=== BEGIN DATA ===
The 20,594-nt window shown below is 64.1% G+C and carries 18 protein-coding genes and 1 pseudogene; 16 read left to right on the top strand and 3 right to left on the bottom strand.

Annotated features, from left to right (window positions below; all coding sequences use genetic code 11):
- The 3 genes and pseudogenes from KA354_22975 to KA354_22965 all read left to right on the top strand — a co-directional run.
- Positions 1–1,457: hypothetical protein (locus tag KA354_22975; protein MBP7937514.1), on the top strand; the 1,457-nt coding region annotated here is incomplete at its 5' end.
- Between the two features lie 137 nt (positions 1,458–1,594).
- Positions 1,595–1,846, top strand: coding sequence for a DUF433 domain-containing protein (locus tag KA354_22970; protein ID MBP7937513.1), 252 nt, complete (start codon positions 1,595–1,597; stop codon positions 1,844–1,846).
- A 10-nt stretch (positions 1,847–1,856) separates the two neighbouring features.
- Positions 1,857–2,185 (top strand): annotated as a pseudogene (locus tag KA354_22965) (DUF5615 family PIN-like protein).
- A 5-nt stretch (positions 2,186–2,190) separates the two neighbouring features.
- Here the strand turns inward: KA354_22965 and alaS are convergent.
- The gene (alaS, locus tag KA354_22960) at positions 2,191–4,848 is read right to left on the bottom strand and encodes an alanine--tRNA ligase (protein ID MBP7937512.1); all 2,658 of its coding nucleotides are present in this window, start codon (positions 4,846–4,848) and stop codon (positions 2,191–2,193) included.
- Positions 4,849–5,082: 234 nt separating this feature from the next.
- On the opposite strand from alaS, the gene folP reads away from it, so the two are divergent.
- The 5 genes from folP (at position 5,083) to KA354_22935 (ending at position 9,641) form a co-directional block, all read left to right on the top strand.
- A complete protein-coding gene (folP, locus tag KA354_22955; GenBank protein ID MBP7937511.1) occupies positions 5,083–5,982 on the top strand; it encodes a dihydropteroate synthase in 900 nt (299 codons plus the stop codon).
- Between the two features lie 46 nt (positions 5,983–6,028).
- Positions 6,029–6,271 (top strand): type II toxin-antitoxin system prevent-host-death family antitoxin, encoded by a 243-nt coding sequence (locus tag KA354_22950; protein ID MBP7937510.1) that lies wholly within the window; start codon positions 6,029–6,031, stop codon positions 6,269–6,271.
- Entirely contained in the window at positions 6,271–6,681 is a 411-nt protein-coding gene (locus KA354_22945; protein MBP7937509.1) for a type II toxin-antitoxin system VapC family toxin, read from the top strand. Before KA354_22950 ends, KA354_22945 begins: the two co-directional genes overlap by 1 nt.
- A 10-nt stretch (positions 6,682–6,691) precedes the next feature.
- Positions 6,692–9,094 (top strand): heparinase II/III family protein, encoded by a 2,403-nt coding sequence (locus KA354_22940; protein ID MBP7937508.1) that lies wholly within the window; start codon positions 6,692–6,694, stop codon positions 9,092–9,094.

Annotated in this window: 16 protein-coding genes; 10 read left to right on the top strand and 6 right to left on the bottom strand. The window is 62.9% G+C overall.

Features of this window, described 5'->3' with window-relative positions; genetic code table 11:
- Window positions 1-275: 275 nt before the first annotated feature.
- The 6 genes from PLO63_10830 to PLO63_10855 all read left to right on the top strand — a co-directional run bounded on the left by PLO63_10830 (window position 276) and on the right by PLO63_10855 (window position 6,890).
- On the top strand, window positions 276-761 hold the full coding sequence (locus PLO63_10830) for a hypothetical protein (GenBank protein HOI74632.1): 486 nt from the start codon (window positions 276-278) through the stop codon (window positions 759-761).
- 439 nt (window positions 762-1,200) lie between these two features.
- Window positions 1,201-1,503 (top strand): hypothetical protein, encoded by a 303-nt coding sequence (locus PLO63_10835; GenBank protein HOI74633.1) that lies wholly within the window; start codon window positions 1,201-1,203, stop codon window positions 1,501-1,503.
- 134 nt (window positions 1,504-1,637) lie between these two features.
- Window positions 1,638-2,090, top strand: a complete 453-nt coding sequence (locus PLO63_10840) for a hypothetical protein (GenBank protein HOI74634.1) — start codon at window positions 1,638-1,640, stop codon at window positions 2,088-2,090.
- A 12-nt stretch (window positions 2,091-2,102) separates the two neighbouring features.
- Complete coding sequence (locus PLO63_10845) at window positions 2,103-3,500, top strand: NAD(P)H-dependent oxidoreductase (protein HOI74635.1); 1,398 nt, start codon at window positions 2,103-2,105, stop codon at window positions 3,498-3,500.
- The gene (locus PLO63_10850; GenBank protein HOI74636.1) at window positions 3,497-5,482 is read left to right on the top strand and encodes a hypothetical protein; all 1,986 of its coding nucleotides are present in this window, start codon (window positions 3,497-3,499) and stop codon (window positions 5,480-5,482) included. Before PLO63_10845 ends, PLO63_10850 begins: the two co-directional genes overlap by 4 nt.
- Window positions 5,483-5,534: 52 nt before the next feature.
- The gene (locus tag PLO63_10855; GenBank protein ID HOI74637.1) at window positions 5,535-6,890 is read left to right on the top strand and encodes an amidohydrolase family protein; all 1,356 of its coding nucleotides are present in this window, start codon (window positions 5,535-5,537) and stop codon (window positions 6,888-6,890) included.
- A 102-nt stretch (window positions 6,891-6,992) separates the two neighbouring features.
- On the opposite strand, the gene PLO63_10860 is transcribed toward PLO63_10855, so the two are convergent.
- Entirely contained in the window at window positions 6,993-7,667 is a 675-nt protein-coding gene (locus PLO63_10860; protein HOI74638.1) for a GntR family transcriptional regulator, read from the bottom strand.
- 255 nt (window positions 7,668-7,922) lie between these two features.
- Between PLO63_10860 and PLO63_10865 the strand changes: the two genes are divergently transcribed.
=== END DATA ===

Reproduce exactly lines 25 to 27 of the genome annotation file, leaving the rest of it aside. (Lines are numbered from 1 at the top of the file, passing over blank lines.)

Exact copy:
- On the top strand, window positions 276-761 hold the full coding sequence (locus PLO63_10830) for a hypothetical protein (GenBank protein HOI74632.1): 486 nt from the start codon (window positions 276-278) through the stop codon (window positions 759-761).
- 439 nt (window positions 762-1,200) lie between these two features.
- Window positions 1,201-1,503 (top strand): hypothetical protein, encoded by a 303-nt coding sequence (locus PLO63_10835; GenBank protein HOI74633.1) that lies wholly within the window; start codon window positions 1,201-1,203, stop codon window positions 1,501-1,503.